4 Conclusions

Solar photovoltaic electricity generation is already the lowest cost power source in many countries and regions around the globe. Nevertheless, photovoltaic technology still has a considerable cost reduction potential along the whole value chain. Together with the rising deployment of battery storage, photovoltaic electricity generation provides already now offers dispatchable power and, in a growing number of cases, the most economic solution as well. The electrification trend of our energy use, which includes heating and transport as well as the production of hydrogen from renewable energy sources, together with the overall need to provide CO2 free energy, are the drivers behind the continuous growth of PV installations. After achieving a cumulative installed PV power capacity of more than 1 TWp in 2022, the 2 TWp mark will be reached before the end of 2024.

Various scientists, financial consultants, non-governmental organisations (NGOs) and supranational organisations, like Greenpeace, the Energy Watch Group, Bloomberg New Energy Finance (BNEF), the International Energy Agency as well as the International Renewable Energy Agency (IRENA), have developed scenarios for the future growth of PV systems as shown in Table 1 [4, 5, 4953]. References to earlier scenarios can be found in earlier versions of the PV Snapshot.

All scenarios foresee a significant growth of PV power capacity in the future. This is independent of the existing differences in ambitions and deployment pathways. In 2022, total electricity generation was 29,165 TWh and could have been generated with a PV capacity of about 21.6 TWp. To install this capacity would use approximately 0.3% of the world's land area or 30% of the global settlement area [54]. Over the last years studies have identified huge potentials to install PV on rooftops, facades, with dual use of infrastructure, on brownfield sites or novel applications like agri-photovoltaics or floating PV systems [35, 5561].

Key challenges to achieve any of the before mentioned scenarios remain: massive support of all stakeholders has to be secured, as well as a truly enabling policy framework. Up to now, there is a lot of positive encouragement, but the decisive policy actions are lacking or being implemented too slowly. In order to make the energy transition work, fundamental system changes are needed.

The acceleration of renewable energy use, storage build up and market changes are necessary and this will not happen by themselves. Our societies have to embrace the fact that more effort is needed to realise the energy transition and to stay on a pathway for a maximum of 1.5 ° C global temperature increase. This is not an easy task and the window of opportunity to stay on track is narrowing every day.

The technical characteristics of solar photovoltaics, its modularity, a very low CO2 footprint (based on a full life cycle analysis), make it a perfect solution for dense urban environments and a crucial pillar for realizing a net zero carbon energy supply by 2050 [62].

However, there are still challenges ranging from perception, legal and regulatory conditions as well as technical limitations of the existing transmission and distribution systems to be overcome. So far, neither the necessary adaptation and transformation of the energy networks, nor changes of electricity market business models nor the political will to accelerate the use of renewable energy sources such as PV is in line with the urgency to decarbonise our energy supply by 2050.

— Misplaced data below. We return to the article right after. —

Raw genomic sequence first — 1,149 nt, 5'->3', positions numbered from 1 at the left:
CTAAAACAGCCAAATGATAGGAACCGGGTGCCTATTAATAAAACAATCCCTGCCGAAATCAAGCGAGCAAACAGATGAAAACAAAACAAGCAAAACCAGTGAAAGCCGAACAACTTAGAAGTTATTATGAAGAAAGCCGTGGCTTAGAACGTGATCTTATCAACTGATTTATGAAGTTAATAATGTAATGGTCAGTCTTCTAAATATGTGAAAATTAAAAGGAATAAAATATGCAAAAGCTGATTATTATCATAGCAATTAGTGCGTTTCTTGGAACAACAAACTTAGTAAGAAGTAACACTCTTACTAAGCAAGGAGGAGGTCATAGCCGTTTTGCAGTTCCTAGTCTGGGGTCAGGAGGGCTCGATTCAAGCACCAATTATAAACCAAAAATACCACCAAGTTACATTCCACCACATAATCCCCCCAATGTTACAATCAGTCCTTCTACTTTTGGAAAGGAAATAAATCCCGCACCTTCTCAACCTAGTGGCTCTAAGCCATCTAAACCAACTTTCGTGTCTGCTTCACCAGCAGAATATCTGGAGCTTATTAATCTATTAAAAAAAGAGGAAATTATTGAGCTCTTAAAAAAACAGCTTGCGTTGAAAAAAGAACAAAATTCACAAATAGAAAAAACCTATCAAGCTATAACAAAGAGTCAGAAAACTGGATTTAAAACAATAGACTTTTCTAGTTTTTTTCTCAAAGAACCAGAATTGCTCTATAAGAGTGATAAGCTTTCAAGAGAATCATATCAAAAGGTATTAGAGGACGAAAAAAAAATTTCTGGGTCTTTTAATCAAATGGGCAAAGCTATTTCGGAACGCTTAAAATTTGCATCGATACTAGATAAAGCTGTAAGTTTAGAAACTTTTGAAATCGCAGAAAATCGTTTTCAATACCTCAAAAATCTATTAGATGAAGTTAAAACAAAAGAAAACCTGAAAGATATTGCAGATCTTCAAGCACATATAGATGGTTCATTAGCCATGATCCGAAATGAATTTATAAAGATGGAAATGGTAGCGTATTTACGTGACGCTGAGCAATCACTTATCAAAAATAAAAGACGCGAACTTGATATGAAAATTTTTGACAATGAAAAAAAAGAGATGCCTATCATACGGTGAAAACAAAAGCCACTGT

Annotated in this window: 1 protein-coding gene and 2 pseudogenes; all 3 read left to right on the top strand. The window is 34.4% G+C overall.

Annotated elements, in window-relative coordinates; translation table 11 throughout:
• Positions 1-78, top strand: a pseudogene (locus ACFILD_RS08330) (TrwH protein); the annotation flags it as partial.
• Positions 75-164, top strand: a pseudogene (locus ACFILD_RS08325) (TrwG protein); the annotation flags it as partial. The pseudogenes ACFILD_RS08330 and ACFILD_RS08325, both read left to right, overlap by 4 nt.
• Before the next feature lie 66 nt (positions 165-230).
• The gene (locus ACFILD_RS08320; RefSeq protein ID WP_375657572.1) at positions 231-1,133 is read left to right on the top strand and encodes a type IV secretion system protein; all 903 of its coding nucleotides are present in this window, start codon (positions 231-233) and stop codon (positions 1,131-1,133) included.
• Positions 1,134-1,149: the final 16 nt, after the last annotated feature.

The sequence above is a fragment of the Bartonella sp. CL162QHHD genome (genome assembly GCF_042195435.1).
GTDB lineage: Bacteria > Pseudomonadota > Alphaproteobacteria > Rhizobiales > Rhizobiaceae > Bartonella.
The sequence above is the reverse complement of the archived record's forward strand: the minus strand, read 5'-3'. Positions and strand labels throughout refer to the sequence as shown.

Table 1

World-wide scenarios of cumulative solar photovoltaic electrical capacities until 2040. With the exception of the LUT scenarios the future projections are AC capacity.

Funding

This study was performed under the European Commission Joint Research Centre Annual Work Programme 2023/4.

Conflicts of interest

The author declares to have no known competing financial interests or personal relationships that could have appeared to influence the work reported in this paper.

Data availability statement

Data are available on request.

Author contribution statement

A. J-W. is the sole author.

Disclaimer

The views expressed are based on the current information available to the author and may not in any circumstances be regarded as stating an official or policy position of the European Commission.

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1

Solar cell production capacities mean: − in the case of wafer silicon based solar cells, only the cells − in the case of thin-films, the complete integrated module − only those companies which actually produce the active circuit (solar cell) are counted − companies which purchase these circuits and make cells are not counted.

2

The global benchmark is calculated by BNEF with capacity-weighted averages using their latest country estimates.

Cite this article as: Arnulf Jäger-Waldau, Snapshot of photovoltaics − February 2024, EPJ Photovoltaics 15, 21 (2024)

All Tables

Table 1

World-wide scenarios of cumulative solar photovoltaic electrical capacities until 2040. With the exception of the LUT scenarios the future projections are AC capacity.

All Figures

thumbnail Fig. 1

World PV Cell/Thin Film Module Production from 2010 to 2023.

In the text
thumbnail Fig. 2

Annual photovoltaic installations from 2010 to 2023 (data source: [31,32] and own analysis).

In the text
thumbnail Fig. 3

Cumulative photovoltaic installations from 2010 to 2023 (data source: [31,32] and own analysis).

In the text
thumbnail Fig. 4

Countries with a cumulative photovoltaic capacity of at least 500 Wp per capita in 2023 and the  world average values are given as well (data source: [31,32] and own analysis).

In the text